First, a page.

New Braunfels Herald Zeitung, February 9, 2000

New Braunfels Herald Zeitung

February 09, 2000

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Issue date: Wednesday, February 9, 2000

Pages available: 36

Previous edition: Tuesday, February 8, 2000

Next edition: Thursday, February 10, 2000

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Publication name: New Braunfels Herald Zeitung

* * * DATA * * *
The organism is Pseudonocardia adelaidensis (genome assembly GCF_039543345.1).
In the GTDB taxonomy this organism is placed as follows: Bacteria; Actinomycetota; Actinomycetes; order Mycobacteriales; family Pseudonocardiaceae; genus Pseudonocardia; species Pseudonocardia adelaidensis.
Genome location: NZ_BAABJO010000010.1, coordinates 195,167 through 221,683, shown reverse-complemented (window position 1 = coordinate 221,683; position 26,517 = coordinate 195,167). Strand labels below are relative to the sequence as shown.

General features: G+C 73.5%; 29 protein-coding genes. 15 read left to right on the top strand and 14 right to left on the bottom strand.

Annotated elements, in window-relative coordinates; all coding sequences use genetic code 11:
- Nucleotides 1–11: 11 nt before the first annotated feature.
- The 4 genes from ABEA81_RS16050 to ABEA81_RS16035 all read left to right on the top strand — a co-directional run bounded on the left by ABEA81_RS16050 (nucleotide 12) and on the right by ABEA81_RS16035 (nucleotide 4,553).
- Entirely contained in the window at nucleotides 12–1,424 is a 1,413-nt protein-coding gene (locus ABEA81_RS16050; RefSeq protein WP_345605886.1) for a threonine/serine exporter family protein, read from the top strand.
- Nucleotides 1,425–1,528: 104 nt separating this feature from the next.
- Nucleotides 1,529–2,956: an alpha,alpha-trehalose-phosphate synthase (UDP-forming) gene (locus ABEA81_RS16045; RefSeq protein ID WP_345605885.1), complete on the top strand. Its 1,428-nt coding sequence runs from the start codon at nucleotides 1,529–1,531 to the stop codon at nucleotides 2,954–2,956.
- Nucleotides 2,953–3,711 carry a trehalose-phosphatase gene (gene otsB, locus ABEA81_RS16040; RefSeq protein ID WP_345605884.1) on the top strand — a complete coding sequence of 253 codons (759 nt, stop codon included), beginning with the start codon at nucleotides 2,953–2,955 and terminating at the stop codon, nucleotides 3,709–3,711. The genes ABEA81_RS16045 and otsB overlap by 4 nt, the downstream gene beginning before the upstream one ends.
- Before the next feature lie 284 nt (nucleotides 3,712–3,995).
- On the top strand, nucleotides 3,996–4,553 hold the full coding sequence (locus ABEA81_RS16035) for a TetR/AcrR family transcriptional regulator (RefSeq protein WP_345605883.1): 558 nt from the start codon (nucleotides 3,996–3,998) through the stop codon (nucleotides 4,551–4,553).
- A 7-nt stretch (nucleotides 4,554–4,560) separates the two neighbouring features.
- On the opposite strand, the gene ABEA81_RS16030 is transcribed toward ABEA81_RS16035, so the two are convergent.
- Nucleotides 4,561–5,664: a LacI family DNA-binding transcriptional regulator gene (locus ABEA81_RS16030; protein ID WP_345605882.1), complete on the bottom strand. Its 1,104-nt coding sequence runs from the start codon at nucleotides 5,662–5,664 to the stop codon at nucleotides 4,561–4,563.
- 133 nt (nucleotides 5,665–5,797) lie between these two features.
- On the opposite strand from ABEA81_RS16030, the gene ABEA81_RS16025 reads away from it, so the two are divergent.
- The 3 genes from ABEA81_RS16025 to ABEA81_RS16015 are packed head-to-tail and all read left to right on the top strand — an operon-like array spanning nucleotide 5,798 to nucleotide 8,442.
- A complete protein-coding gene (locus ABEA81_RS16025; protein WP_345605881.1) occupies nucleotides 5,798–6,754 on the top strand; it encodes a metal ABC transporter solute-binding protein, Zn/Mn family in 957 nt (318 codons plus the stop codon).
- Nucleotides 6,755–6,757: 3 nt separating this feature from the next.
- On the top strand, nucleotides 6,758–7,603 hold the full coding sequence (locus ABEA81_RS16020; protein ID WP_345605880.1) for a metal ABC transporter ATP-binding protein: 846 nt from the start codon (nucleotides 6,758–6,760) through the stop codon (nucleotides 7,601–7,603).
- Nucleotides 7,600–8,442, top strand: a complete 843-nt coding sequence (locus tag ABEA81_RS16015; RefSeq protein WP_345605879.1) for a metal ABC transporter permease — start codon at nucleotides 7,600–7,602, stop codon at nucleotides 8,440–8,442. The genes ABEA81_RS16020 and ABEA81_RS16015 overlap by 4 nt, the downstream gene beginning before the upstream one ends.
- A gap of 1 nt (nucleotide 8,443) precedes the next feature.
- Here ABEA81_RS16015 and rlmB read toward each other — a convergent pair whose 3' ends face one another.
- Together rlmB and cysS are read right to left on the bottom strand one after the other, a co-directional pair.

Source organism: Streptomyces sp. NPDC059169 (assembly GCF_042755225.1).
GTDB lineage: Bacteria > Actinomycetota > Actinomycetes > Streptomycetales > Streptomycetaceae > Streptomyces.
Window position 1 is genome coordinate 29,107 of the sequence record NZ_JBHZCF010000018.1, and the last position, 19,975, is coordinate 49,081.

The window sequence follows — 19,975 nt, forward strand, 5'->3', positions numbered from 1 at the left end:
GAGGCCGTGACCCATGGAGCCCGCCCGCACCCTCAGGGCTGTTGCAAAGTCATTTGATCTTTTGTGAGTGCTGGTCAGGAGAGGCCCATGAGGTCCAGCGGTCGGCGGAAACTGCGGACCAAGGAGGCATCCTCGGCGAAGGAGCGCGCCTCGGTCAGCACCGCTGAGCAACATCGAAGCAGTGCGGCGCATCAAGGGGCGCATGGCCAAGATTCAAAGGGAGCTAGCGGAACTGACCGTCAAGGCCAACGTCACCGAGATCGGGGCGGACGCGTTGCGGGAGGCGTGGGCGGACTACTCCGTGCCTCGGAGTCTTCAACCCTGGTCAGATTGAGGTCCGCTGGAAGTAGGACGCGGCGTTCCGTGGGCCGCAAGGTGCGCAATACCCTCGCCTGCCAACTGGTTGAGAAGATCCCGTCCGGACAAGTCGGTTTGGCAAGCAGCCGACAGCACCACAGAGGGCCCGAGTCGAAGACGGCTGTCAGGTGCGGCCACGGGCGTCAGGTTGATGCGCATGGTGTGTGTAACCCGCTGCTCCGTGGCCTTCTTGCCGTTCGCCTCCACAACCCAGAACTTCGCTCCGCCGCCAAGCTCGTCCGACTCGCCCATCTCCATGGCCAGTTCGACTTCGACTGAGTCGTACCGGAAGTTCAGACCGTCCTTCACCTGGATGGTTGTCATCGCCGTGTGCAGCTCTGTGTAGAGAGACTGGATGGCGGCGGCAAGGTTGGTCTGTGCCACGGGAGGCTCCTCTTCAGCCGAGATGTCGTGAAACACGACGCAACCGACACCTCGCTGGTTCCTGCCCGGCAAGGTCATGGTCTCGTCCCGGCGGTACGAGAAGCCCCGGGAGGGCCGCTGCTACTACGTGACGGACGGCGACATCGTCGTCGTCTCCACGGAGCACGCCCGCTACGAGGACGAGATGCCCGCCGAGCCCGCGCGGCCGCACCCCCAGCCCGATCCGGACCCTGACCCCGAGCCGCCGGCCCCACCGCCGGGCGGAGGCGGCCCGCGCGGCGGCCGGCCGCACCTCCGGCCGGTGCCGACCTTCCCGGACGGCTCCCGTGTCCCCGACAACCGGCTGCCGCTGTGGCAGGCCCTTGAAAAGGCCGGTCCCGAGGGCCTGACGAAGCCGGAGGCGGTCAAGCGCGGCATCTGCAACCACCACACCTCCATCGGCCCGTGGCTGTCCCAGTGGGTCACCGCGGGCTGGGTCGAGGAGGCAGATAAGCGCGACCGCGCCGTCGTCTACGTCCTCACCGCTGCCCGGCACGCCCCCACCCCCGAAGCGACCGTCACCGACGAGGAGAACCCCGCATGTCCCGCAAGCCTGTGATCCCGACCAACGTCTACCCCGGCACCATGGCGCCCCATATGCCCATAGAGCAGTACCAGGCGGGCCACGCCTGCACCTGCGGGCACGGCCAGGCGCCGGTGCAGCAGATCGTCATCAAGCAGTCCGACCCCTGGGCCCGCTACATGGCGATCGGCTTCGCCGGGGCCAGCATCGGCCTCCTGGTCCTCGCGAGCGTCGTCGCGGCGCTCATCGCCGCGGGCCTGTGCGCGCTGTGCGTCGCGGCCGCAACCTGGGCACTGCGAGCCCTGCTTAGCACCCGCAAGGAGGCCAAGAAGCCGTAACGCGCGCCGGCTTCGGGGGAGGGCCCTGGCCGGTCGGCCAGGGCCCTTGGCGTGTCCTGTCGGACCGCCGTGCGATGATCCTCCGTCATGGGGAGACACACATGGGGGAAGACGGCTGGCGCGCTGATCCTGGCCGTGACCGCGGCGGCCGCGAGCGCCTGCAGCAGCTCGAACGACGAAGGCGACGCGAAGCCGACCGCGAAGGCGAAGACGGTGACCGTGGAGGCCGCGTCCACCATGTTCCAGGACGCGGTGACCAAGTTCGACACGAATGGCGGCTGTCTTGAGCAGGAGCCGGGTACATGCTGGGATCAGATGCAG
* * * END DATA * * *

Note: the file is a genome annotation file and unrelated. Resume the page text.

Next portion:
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New Braunfels Herald Zeitung (Newspaper) - February 9, 2000, New Braunfels, Texas New FELS 0332 no 09 1.0/ ■O'-WE ST MI CRO PU: 027 E VONDELL !.... ROSO . TX 799 / 0 0Herald-Zeitung WIW Vol. 149 No. 59    18    pgs.    in    2    sections    February    9,    2000 Wednesday Serving Comal County since 1852 50 cents CISD trustees want to talk bond concerns BERTELSEN By Heather Todd Staff Writer Two Comal Independent School District trustees say they are determined to make trustees and the public address what they call serious problems with the $141 million bond plan approved by voters in May. Trustees John Ber-telsen and Lester W. Jonas, who have been harshly criticized lately for supporting an alternative bond plan, will present some concerns they have with Proposition 2 of the bond package at the board meeting 6 p.m. Thursday at Canyon im,.„    Intermediate J0NAS    School, 1275 N. Business 35. Bertelsen said many parents did not know the potential impact of the proposed elementary school attendance zones on w here their children would attend school and the distance they would have to drive to get to those schools. In other business, trustees also are scheduled to discuss changing the 1999-2000 school calendar requiring Smithson Valley High and Smithson Valley Middle school students to attend class on March 17, nounally a bad weather/make up day. The calendar change is in response to missed class time because of bomb threats and evacuations Jan. 13 - Jan. 30. Bertelsen said he requested discussion of long-range plans for facilities as a way to open discussion among trustees about potential problems with the original bond plan. Bertelsen and Jonas said they CISD Meeting ■ WHAT: Comal Independent School District trustees meeting ■ WHEN: 6 p.m. Thursday ■ WHERE: Canyon Intermediate School, 1275 N. Business 35 hoped the board would discuss ways to achieve balanced enrollment, minimize boundary line changes, improve traffic congestion and shorten travel distance to schools. Bertelsen said he has requested the item remain pennanently on the agenda until the issues are resolved or before trustees select a site for the new Canyon Lake high school. In May 1999, CISD voters passed a $141 million, two-phase bond plan that included building three new elementary schools and a new high school in the Canyon Lake area. Trustees already have closed on sites for two of the new elementary schools — one at Cranes Mill Road and one at Hoffman Lane and Farm-to-Market 306. Trustees have selected the general area for the third school — west of U.S. 281 in the Cibolo Creek area — but have not chosen a site. Under proposition 2 of the bond plan, the new Canyon Lake high school would open no sooner than 2004. The district’s eight-member bond oversight committee rejected Bertelsen s alternate plan in January, but unanimously agreed it had serious concerns about the current plan. The new elementary schools are scheduled to be completed in See CISD/5A Chamber seeking new visitor center on Seguin Avenue By Peri Stone-Palmquist Staff Writer A renegotiated contract gives the Greater New Braunfels Chamber of Commerce, Inc. the “stability” it needs to pursue a visitor center in a new, more strategic location, chamber president Michael Meek said. The chamber’s previous contract with the city — which guarantees the chamber a portion of bed tax revenue in exchange for tourism promotion — would have expired Dec. 31,2001. “By the time we’d get ready to build this (new visitor center) is the time our old contract would have expired,” Meek said. “This gives us the stability we need to make plans.” In January, city council agreed to extend the chamber’s contract until Dec. 31,2004. A new $80,000 to $ 100,000 visitor center — funded strictly through private donations — could be open by then. The chamber has been talking to the Texas Department of Transportation since 1994 about a site on the Interstate 35 access road and Seguin Avenue. Now tliat plans with the interstate expansion are complete, TxDOT likely will finalize an agreement with the chamber in the next three months, TxDOT resident engineer Greg Malatek said. The agreement will outline issues such as who will maintain the property, Malatek said. “We’ll submit an agreement to the chamber, and then they’ll be responsible for approaching the city,” he said. The existing visitor center is off InterstateSee CENTER/5A SV students will make up for lost time From Staff Reports Students at two western Comal school district schools will start making up for lost time this week after a number of false bomb threats and evacuations. On Thursday and Friday, students at Smithson Valley Middle and Smithson Valley High schools will attend classes until 4:30 p.m. In addition, SVHS and SVMS students also will attend school on March 17, previously a bad weather make-up day and the Comal County Youth Show day. Students at SVMS off Farm-to-Market 311 have been evacuated three times since Jan. 13, including Jan. 31 and Feb. 3, because of written bomb threats found on campus. Because of the number of evacuations, students at SVHS also will have class until 4:30 p.m. on Monday and Feb. 18. Inside Abby.......................... ......7 A Classifieds................... ...6-8B Comics........................ ......2B Crossword................... ......7A Forum.......................... ......6A Local/Metro.................. ......4A Movies......................... ......7A Obituaries..................... ......3A Sports........................... .8-10A Today........................... ......2A Television...................... ......2B www.herald-zeitung.com Key Code 76 Texas 130 project up for public input From staff reports SEGUIN — Local residents will have a chance to comment on Texas 130, a proposed 91-mile relief route for Interstate 35, when the Texas Turnpike Authority conducts a simultaneous public hearings Thursday in Round Rock, Austin and Seguin. A final alignment for the highway has not been determined, but the possible turnpike could be parallel to and east of Interstate 35. It could run from Texas 195 north of Georgetown to Interstate IO near Seguin. The purpose of the proposed project is to relieve congestion on Interstate 35 and other major transportation facilities within the Austin-San Antonio corridor. In Seguin, the hearing will be at Seguin Coliseum, 810 S. Guadalupe. In Austin, the hearing will be at Baibara Jordan Elementary School, 6711 Johnny Morris Road. In Round Rock, the hearing will be at Stony Point High School,See HIGHWAY/3ATexas 130 ■ WHAT: Public hearing on Texas 130 ■ WHEN: 6 to 7:30 pm, open house; 7:30 p.m. formal presentation ■ WHERE: Seguin: Seguin Coliseum, 810 S. Guadalupe; Austin: Barbara Jordan Elementary School, 6711 Johnny Morris Road; Round Rock: Stony Point High School, 1801 Bowman Drive. Plane crash kills one New Braunfels man dies when aircraft nosedives off FM 306 By Erin MAGRUDER Staff Writer A 36-year-old New Braunfels man died Tuesday afternoon when his single engine aircraft nose-dived into a vacant lot on River Chase Drive off Farm-to-Market Road 306. The pilot, Michael Sooter, was the only occupant of the 1968 Beechcraft Muska-teer airplane that wimesses said was flying at a very low altitude before plummeting to the earth about 1:39 p.m., Department of Public Safety trooper James Jones said. Sooter reportedly departed from New Braunfels Municipal Airport earlier Tuesday afternoon and might have experienced some type of engine trouble while frying over the River Chase development area, officials said. “The pilot possibly had contact with the (New Braunfels Municipal Airport) tower and had some engine trouble. But we are waiting for (Federal Aviation Administration) to come out and investigate the crash,” Jones said. New Braunfels Municipal Airport manager Darrell Phillips said Sooter was a familiar face at the airport. “I knew him—he flew in and out of here a lot,” Phillips said. Trae Binz, a superintendent working on a house about one-quarter of a mile away from the crash site, witnessed the final moments before the plane disappeared into a cluster of cedar trees. “I was getting into my truck, and I saw the plane flying about 30 feet high. It was moving pretty fast,” Binz said. “Then his wings just stood up vertical, and he nosedived straight into the earth.” Jack McNeal, who also was doing contract work at the house nearby, heard the crash and called 911. “I heard the plane, and it sounded like it was going very fast,” McNeal said. “Then I heard the engine grow louder just before the impact and then bang — quiet... It was very loud and sudden. ... I didn’t want to believe what I’d heard.” About eight to 10 planes were searching the area of the crash site looking for the downed aircraft before the plane was found by law enforcement officials, said Reena Udkler, a part-time receptionist at the airport. DPS, Comal County Sheriff's Office K. JESSIE SLATEN/Herald-Zeitung DPS Trooper James Jones, second from left, and an unidentified CCSO officer watch Canyon Lake Fire/EMS personnel remove the body of a 36-year-old New Braunfels man from his single-engine airplane. and Canyon Lake Fire/EMS immediately responded to the crash but were unable to rescue Sooter, who probably was killed on impact, officials said. Sooter was pronounced dead at 2: IO p.m. by Pct. 4 Justice of the Peace Howard “Curly” Smith. McNeal said officials told him the airplane might have run out of fuel just before the crash. “When I got to the plane, there was no fire, no explosion, and I couldn’t smell any fumes,” McNeal said. “They said the way the plane impacted, it should have ruptured the fuel tank.” The crash is under investigation by the Federal Aviation Administration. J ;